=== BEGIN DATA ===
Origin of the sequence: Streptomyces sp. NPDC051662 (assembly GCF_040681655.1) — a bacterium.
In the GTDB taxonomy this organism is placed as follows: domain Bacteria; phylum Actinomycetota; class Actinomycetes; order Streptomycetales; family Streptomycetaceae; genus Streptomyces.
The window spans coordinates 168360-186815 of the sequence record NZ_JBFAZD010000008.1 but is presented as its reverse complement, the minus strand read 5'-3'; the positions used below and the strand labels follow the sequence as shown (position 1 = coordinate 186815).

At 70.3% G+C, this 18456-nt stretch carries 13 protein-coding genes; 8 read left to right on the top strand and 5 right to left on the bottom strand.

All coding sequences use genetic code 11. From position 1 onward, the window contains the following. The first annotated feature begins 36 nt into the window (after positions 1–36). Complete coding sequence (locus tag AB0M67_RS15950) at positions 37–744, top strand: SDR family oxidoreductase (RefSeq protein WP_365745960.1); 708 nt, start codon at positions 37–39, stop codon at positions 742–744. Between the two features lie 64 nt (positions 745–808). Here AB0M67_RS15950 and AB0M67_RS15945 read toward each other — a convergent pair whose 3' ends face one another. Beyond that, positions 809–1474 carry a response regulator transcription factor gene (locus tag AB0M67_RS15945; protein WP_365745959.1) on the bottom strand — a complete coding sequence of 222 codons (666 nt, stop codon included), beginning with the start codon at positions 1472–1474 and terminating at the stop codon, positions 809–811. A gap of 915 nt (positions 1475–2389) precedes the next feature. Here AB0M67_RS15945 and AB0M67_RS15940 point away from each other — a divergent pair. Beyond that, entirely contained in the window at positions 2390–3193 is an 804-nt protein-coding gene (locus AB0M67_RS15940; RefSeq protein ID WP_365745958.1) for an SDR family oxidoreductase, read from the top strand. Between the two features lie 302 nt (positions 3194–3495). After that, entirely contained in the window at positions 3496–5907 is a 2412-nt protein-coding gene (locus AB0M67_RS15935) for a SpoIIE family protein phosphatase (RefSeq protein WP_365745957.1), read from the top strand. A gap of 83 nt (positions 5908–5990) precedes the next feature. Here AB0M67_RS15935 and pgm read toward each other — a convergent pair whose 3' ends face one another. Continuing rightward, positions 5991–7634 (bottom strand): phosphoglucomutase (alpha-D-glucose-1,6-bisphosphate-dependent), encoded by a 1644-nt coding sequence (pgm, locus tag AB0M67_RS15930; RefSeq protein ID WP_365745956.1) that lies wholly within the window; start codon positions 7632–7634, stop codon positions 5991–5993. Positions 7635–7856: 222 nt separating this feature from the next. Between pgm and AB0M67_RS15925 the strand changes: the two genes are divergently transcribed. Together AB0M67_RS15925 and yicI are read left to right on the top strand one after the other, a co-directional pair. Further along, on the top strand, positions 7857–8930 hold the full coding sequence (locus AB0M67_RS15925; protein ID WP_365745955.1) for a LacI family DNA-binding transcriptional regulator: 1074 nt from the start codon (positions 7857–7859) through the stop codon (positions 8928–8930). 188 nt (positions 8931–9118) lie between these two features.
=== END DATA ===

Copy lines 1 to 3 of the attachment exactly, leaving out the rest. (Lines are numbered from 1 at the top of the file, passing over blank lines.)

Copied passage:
Origin of the sequence: Streptomyces sp. NPDC051662 (assembly GCF_040681655.1) — a bacterium.
In the GTDB taxonomy this organism is placed as follows: domain Bacteria; phylum Actinomycetota; class Actinomycetes; order Streptomycetales; family Streptomycetaceae; genus Streptomyces.
The window spans coordinates 168360-186815 of the sequence record NZ_JBFAZD010000008.1 but is presented as its reverse complement, the minus strand read 5'-3'; the positions used below and the strand labels follow the sequence as shown (position 1 = coordinate 186815).